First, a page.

GeP&CO Geochemistry, Phytoplankton, and Color of the Ocean
HOT Hawaii Ocean Time-series
HPLC High-performance liquid chromatography
ICES International Council for the Exploration of the Sea
IMOS Integrated Marine Observing System
kd Diffuse attenuation coefficient for downward irradiance (m−1)
Lw Water-leaving radiance (or above-water upwelling radiance)
(mW cm−2µm−1 sr−1)
MAREDAT Compilation of data in several coastal sites
MERIS Medium Resolution Imaging Spectrometer
MERMAID MERIS Match-up In situ Database
MOBY Marine optical buoy
MODIS Moderate-resolution Imaging Spectroradiometer
MVCO Martha's Vineyard Coastal Observatory
NASA National Aeronautics and Space Administration
nLw Normalized water-leaving radiance (mW cm−2µm−1 sr−1)
nLw_ex nLw with a correction for bidirectional effects
(mW cm−2µm−1 sr−1)
NOMAD NASA bio-Optical Marine Algorithm Data set
OC-CCI Ocean Colour Climate Change Initiative
OLCI Ocean and Land Colour Instrument
PALMER Palmer station Long-term Ecological Research
rrs Remote-sensing reflectance (sr−1)
Rw Irradiance reflectance (dimensionless)
SeaBASS SeaWiFS Bio-optical Archive and Storage System
SEADATANET Archive of in situ marine data
SeaWiFS Sea-viewing Wide Field-of-view Sensor
TARA Data collection from global transects
TPSS Data collection from Trevor Platt and Shubha Sathyendranath
VIIRS Visible Infrared Imaging Radiometer Suite
Appendix B: Data availability

The compiled data are available at https://doi.org/10.1594/PANGAEA.941318 (Valente et al., 2022). The database is composed of three main tables: table “insitudb_chla.csv” with the observations of “chla_fluor” and “chla_hplc”; table “insitudb_rrs.csv” with observations of “rrs”; and table “insitudb_iopskdtsm.csv” with remaining observations (“aph”, “adg”, “bbp”, “kd”, and “tsm”). The rows within the three tables relate to each other via a unique key (column “idx”). The three tables can be viewed conceptually as one table with all data. To help with data manipulation, six auxiliary tables derived from the previous three main tables are provided. The table “insitudb_metadata.csv” contains all available metadata and helps, for example, to find rows (i.e. “idx”) with multiple variables (e.g. “rrs” and “chla_fluor”). The table “auxiliary_table_contributors.csv” contains the number of observations per data contributor, variable, and dataset. The remaining four tables (“insitudb_rrs_satbands2.csv”, “insitudb_rrs_satbands6.csv”, “insitudb_iopskdtsm_satbands2.csv”, and “insitudb_iopskdtsm_satbands6.csv”) contain the spectral data of the main tables (i.e. “insitudb_rrs.csv” and “insitudb_iopskdtsm.csv”) aggregated within ±2 and ±6 nm, respectively, of SeaWiFS, MODIS AQUA, MERIS, VIIRS-SNPP, VIIRS-JPSS, OLCI-S3A, and OLCI-S3B sensor bands. The tables are generated by assigning, in each row of the main tables (i.e. “insitudb_rrs.csv” and “insitudb_iopskdtsm.csv”), the closest spectral observation within 2 nm (or 6 nm) of a sensor band. The centre wavelengths of each band and sensor used in the generation of the files are the following: SeaWiFS bands 1–8 were centred at [412, 443, 490, 510, 555, 670, 765, 865] nm, respectively; MODIS-AQUA bands 1–9 were centred at [412, 443, 488, 531, 547, 667, 678, 748, 869] nm, respectively; MERIS bands 1–13 were centred at [412, 442, 490, 510, 560, 620, 665, 681, 709, 753, 779, 865, 885] nm, respectively; VIIRS-SNPP bands 1-6 were centred at [410, 443, 486, 551, 671, 746] nm, respectively; VIIRS-JPSS bands 1–6 were centred at [411, 445, 489, 556, 667, 746] nm, respectively; and OLCI-S3A and OLCI-S3B bands 1–15 were centred at [400, 412, 443, 490, 510, 560, 620, 665, 674, 681, 709, 754, 779, 865, 885] nm. An exception to this procedure was made to confirm that the correct MOBY data are stored in the files (see Sect. 2.2.1. for discussion on how MOBY wavelengths are stored in the main file). Finally, a “readme” file is provided to help the user. Table 1 shows what the compiled data looks like. An example of a query for available chlorophyll data from subdataset “seabass_car81” is given.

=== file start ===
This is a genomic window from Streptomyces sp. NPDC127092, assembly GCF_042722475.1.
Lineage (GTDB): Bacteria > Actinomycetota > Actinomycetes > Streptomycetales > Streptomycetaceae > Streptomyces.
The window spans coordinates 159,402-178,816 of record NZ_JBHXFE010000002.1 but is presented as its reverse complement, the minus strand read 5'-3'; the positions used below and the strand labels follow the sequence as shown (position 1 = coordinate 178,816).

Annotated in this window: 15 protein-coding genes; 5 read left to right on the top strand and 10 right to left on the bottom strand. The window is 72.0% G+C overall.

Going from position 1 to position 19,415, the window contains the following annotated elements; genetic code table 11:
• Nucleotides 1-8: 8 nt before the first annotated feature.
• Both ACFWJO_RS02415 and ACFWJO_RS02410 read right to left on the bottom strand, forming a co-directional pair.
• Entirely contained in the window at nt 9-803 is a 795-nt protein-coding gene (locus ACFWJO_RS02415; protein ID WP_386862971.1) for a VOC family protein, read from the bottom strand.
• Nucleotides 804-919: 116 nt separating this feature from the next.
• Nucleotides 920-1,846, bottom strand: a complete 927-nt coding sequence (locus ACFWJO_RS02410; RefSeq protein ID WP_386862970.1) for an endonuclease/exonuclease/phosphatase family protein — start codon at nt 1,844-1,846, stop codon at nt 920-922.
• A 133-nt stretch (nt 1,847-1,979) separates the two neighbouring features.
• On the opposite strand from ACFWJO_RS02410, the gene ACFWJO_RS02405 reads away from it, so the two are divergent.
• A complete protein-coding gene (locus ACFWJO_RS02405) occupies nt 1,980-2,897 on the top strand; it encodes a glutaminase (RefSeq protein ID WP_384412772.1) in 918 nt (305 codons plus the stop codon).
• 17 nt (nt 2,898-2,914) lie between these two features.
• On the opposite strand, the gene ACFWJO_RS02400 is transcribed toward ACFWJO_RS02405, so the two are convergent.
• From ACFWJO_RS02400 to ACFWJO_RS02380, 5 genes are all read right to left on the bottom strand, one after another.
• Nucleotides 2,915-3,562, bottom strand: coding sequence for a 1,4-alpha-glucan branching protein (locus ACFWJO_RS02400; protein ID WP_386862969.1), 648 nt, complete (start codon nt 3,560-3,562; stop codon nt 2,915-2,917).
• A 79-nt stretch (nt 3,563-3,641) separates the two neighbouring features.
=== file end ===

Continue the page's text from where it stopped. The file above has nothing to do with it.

Table B1Example of what the compiled data looks like. It shows the result when the compilation is queried for chlorophyll data from subdataset “seabass_car81”.

Download Print Version | Download XLSX

Note on former version

A former version of this article was published on 15 July 2019 and is available at https://doi.org/10.5194/essd-11-1037-2019.

Supplement

The supplement related to this article is available online at: https://doi.org/10.5194/essd-14-5737-2022-supplement.

Author contributions

AV complied the database, carried out the integration and quality checking, and drafted the paper. The first eight authors are part of the ESA OC-CCI team and contributed to the design of the compilation, to the quality checking, and contributed data. The remaining authors are listed alphabetically and are data contributors (see their respective data set on Table 2) or individuals responsible for the development of a particular data set (e.g. JW for NOMAD and KB for MERMAID). All data contributors (listed in Table 2) were contacted for authorization of data publishing and offered co-authorship. In the case of the ICES data set, the permission for publishing was given by the ICES team. All the authors have critically reviewed the paper.

Competing interests

The contact author has declared that none of the authors has any competing interests.

Disclaimer

Publisher’s note: Copernicus Publications remains neutral with regard to jurisdictional claims in published maps and institutional affiliations.

Acknowledgements